Substances & Homeopatic Remedies

Staphisagria

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Delphinium Staphisagria

Etymology

The mane Delphinium comes from Greek language "Delphinion", and this was the name that the author used to identify this plant, and to recognized to it the power aginst the parassite that even Plinio had mentioned in his writings. At this purpose this plant was widely utilized during The Middle Age.

Family

Traditional name

Staves acre; (G.), Laeusesamen; (F.), Staphisaigre

Used parts

Seeds

Classification

Plantae; Spermatophyta, Angiospermae - Flowering Plants; Dicotyledonae; Polycarpicae (Magnoliidae); Ranunculales; Ranunculaceae - Buttercup Family

Keywords

Original proving

Allen: Cyclopaedia, V. 9. Cyclop. Drug Path., V. 4. Hahnemann: Mat. Med. Pura. Hering: Guid. Symptoms, V. 10. Jahr: Symp. Codex.

Description of the substance

DELPHINIUM Staphysagria (Stavesacre). fl. blue, loose, with whitish petals; bracteoles inserted at the base of the pedicels; spur very short; pedicels twice as long as the flower. May. l. five to nine-cleft. h. 2ft. to 3ft. South Europe, 1596. A large erect biennial herb. (B. M. P1. 4.)

Pharmacopoeia:
Description: An ornamental, annual herb, with large tapering root. Stem upto 1.3 meter high stout, upright, cylindrical, slightly branched. Leaves 10 - 12.5 cm in length alternate, broad, palmately five to nine cleft, petioled, pubescent or nearly smooth above, hairy on the veins beneath. Flowers light blue in lax racemes. Fruit consists of 3 straight, oblong downy capsules, in each of which are about 12 seeds packed in 2 rows. Seeds about 6 mm long, are irregularly 4 - sided, pyramidal, sharp - angled little flattened, rough, testa wrinkled, pitted, blackish-brown, rather brittle, enclosing a soft, whitish, oily albumen.


Macroscopical:

(Seed) Pointed at one end, from 6 to 8 mm in length and breadth, obscurely four sided, and of irregular pyramidal shape, one side being distinctly arched and broader than the others, which are flattened; usually appearing grey in colour, but when freed from the dust with which they are covered they are seen to be dark brown: surface coarsely reticulated, the reticulations 0.5 to 1 mm in diameter. A vertical section passing through the hilum shows a minute embryo at the pointed end embedded in a large, yellowish - white, oily endosperm; testa tasteless, endosperm bitter acrid.

 

 

Microscopical:

The diagnostic characters of the seed are; brown polyhedral, thick - walled, epidermal cells of the testa, about 230 - 320 microns tall in the ridges of the surface reticulations and about 66 to 80 microns in the depressions between the ridges; conspicuous concentric laminations of the walls of the epidermal cells; very numerous papillae about 12 microns long, sometimes with swollen apices, occurring on the outer surfaces of the epidermal cells; narrow layer of colourless thin walled flattened cells beneath the epidermis; inner layer of testa composed of brown, elongated pitted cells lying parallel to the surface of the testa, and exhibiting U - shaped thickenings in transverse sections; cells of the endosperm containing protein and fixed oil.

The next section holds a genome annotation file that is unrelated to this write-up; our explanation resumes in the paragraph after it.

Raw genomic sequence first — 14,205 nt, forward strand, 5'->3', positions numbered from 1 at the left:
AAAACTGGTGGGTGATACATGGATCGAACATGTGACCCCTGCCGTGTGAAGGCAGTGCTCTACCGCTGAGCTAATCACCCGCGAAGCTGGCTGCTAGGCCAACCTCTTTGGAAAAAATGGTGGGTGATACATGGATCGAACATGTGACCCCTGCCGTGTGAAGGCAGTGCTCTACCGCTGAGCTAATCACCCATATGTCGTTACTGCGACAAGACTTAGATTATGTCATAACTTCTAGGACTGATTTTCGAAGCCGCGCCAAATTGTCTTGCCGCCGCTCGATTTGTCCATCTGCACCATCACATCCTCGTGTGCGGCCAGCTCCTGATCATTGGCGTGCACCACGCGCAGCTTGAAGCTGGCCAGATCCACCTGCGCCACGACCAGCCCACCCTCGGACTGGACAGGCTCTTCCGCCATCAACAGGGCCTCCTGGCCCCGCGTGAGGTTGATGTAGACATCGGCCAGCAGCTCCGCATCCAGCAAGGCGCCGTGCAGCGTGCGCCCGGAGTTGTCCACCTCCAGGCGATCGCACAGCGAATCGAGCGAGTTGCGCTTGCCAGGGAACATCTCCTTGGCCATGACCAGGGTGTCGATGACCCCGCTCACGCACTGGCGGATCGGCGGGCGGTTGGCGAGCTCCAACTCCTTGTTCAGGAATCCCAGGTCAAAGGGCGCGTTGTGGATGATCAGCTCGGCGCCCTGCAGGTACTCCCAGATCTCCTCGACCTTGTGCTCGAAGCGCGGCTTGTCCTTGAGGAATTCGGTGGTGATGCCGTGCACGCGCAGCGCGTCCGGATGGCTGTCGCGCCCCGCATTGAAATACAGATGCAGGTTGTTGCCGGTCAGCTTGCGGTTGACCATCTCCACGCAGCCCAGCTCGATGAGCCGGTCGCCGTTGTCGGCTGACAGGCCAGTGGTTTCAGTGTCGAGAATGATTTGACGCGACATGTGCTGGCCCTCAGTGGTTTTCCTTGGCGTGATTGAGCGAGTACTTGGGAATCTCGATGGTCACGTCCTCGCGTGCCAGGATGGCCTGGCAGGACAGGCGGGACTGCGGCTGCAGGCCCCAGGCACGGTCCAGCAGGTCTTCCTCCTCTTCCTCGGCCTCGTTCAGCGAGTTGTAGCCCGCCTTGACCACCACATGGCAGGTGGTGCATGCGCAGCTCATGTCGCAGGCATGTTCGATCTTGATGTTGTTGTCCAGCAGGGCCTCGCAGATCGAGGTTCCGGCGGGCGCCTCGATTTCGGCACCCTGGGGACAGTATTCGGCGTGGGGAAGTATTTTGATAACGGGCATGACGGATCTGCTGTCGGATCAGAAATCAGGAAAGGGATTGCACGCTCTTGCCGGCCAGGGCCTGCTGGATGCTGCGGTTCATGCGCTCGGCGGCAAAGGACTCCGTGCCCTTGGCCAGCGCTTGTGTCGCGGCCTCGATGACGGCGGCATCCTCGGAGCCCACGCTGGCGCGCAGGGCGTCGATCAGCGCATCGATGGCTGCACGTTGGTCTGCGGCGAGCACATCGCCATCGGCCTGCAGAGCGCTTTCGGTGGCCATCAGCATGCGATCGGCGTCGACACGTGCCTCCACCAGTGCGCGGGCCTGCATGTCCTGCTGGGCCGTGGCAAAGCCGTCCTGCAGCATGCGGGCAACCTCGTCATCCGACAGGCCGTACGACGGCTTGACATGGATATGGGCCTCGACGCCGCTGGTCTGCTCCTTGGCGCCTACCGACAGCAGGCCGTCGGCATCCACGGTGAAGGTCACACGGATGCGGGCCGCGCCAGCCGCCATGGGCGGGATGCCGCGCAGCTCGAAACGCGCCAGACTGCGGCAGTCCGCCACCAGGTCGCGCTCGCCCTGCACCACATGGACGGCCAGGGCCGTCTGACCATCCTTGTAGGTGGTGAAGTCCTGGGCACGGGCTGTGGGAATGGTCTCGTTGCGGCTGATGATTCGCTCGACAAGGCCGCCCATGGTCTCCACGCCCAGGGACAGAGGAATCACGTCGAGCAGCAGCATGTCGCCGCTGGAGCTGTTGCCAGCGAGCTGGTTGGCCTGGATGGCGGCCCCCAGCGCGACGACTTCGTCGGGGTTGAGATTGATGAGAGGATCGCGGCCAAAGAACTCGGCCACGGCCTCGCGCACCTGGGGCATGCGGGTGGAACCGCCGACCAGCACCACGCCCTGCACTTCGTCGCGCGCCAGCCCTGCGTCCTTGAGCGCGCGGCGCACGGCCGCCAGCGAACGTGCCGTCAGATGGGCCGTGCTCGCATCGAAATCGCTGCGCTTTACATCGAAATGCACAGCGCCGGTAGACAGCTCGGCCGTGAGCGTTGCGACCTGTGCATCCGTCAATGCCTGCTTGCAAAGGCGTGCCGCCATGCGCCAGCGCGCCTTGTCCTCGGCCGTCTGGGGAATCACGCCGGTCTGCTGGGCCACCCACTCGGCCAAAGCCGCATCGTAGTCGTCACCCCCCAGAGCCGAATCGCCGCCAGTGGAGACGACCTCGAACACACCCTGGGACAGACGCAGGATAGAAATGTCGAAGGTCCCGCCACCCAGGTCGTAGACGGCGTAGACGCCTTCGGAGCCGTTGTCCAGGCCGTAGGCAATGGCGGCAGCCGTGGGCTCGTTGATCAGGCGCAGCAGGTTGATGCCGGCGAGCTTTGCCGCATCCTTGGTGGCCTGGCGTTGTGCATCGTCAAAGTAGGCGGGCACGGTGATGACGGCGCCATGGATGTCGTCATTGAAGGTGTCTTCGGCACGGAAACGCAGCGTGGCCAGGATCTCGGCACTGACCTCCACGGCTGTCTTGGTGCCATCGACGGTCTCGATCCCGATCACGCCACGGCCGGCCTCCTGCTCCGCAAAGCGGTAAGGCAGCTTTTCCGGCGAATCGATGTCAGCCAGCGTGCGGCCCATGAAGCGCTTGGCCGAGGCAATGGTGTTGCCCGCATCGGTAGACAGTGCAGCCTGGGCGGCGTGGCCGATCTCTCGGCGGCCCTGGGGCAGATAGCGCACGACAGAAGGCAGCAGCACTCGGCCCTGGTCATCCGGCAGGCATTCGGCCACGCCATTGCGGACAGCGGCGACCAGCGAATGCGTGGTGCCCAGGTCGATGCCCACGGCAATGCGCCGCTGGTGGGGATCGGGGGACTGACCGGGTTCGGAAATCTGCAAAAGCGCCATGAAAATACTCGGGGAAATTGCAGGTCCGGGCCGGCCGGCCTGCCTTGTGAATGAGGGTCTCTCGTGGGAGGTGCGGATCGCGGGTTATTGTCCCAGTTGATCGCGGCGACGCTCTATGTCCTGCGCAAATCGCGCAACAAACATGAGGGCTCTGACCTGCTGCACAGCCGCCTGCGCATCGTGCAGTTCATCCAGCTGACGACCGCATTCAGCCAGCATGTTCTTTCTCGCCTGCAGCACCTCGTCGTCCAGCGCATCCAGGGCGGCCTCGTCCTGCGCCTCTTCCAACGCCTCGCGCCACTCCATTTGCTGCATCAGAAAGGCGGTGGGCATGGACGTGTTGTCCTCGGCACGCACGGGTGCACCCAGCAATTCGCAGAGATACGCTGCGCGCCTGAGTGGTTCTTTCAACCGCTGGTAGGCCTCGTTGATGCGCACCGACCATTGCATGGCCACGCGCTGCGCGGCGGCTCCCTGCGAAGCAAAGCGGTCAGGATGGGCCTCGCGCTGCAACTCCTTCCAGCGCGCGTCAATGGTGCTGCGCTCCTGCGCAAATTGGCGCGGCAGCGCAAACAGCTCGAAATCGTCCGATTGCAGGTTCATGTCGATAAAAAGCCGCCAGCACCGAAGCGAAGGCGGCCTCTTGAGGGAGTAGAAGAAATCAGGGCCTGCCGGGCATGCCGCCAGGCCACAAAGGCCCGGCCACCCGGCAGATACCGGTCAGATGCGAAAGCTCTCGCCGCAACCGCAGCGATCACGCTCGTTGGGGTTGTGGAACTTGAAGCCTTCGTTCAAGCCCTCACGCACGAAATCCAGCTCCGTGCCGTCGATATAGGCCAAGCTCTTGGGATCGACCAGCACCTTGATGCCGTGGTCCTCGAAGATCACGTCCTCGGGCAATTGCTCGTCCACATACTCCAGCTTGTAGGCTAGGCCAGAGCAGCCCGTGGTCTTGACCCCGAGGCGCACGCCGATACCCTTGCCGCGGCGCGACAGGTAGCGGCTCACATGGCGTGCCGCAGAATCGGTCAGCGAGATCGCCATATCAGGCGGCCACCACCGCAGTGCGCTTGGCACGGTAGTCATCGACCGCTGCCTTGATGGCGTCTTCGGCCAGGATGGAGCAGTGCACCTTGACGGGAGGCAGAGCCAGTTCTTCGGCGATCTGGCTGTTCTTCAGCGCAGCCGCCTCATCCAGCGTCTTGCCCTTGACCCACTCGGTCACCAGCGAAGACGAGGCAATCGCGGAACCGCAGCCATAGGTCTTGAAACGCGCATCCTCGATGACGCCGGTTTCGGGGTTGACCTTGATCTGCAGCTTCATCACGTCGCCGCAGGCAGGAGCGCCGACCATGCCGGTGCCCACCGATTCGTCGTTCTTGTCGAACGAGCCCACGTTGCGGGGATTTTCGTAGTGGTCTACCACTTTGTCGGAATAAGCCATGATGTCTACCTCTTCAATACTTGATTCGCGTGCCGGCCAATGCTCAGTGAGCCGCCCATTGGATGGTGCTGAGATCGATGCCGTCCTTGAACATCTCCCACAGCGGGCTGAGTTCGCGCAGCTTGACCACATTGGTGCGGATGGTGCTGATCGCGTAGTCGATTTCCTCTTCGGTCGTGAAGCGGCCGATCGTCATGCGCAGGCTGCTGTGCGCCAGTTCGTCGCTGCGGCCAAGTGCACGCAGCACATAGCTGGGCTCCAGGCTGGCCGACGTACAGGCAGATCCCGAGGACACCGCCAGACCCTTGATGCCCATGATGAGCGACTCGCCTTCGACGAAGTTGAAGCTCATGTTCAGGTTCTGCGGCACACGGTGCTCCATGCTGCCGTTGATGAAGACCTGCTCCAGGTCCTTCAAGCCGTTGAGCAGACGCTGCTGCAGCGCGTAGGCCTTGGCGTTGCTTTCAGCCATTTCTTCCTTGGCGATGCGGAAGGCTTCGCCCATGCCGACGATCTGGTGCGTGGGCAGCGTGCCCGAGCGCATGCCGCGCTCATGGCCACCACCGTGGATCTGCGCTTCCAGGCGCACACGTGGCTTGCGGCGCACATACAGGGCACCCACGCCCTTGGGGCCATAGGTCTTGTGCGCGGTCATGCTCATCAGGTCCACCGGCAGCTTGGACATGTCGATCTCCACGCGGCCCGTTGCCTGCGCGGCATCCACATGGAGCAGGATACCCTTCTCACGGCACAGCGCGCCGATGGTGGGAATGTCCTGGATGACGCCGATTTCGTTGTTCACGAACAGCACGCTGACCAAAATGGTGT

Delpinium: definition and description of Delpinium

DELPHINIUM (Greek name used by Dioscorides). Larkspur. ORD. Ranunculaceae. Very ornamental hardy annuals, biennials, or perennials, with erect branching habit. Flowers blue, purple, pink, or white, rarely yellow, racemed or panicled, bracteate; sepals five, petal-like, irregular, the upper one drawn out below into a spur; petals two to four, two upper ones drawn out at the base into appendages within the sepaline spur. Fruit a many-seeded follicle. Leaves stalked; cauline ones palmately-multifid. Although the plants belonging to this genus are of very easy cultivation, thriving in almost any position with fair treatment, yet like most other cultivated subjects, their real beauty and merit can only be estimated by bestowing special attention upon them. The soil should be dug to a good depth (if trenched, so much the better), and a liberal supply of well-rotted manure in-corporated. The distance between the plants should be 3ft. each way, if arranged by themselves in beds; or, if placed at the back of a mixed border--a position generally assigned to the tall perennial species or varieties, and one for which they are well adapted--8ft., or even more, may be allowed. The dwarf annuals, when cultivated in pots, are very ornamental for greenhouse decoration.

 Propagation. All the herbaceous sorts may be increased by root division, by cuttings, or by seeds. The first-named method is the best for perpetuating named varieties. The old plants should be cut down after flowering, when young growths will proceed from the base, and the whole may be lifted and carefully divided. Seeds of these often take a long time to germinate. Cuttings of the young shoots, taken off in either autumn or spring, root readily if inserted singly in pots, and placed in a cold frame; these will flower the following season, at the same time as the offsets. Seeds of the annual species or varieties may be sown out of doors, in a warm border, in April; or in pans, to be placed either in frames or outside. So soon as the plants are up, they should be pricked off into light, rich soil, where they will make rapid progress. There are numerous and beautiful hybrid varieties, with single, and also many with double, flowers; these are, for the most part, superior to the normal species, the most distinct of which are here described, all being perennials, except where otherwise stated.